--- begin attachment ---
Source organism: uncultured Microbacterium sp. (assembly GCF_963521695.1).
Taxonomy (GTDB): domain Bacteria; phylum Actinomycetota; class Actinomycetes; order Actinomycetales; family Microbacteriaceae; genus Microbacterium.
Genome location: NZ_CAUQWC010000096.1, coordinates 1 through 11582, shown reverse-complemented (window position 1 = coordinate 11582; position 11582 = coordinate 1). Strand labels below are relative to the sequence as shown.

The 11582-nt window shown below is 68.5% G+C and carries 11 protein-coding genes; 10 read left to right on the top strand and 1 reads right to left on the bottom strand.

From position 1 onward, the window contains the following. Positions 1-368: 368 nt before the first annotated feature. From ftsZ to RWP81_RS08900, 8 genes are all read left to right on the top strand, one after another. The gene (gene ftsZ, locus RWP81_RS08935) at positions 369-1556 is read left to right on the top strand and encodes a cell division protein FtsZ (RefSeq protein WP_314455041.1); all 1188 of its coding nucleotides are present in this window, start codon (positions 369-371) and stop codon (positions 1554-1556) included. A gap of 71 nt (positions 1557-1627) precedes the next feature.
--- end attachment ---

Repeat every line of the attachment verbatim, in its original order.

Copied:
Source organism: uncultured Microbacterium sp. (assembly GCF_963521695.1).
Taxonomy (GTDB): domain Bacteria; phylum Actinomycetota; class Actinomycetes; order Actinomycetales; family Microbacteriaceae; genus Microbacterium.
Genome location: NZ_CAUQWC010000096.1, coordinates 1 through 11582, shown reverse-complemented (window position 1 = coordinate 11582; position 11582 = coordinate 1). Strand labels below are relative to the sequence as shown.

The 11582-nt window shown below is 68.5% G+C and carries 11 protein-coding genes; 10 read left to right on the top strand and 1 reads right to left on the bottom strand.

From position 1 onward, the window contains the following. Positions 1-368: 368 nt before the first annotated feature. From ftsZ to RWP81_RS08900, 8 genes are all read left to right on the top strand, one after another. The gene (gene ftsZ, locus RWP81_RS08935) at positions 369-1556 is read left to right on the top strand and encodes a cell division protein FtsZ (RefSeq protein WP_314455041.1); all 1188 of its coding nucleotides are present in this window, start codon (positions 369-371) and stop codon (positions 1554-1556) included. A gap of 71 nt (positions 1557-1627) precedes the next feature.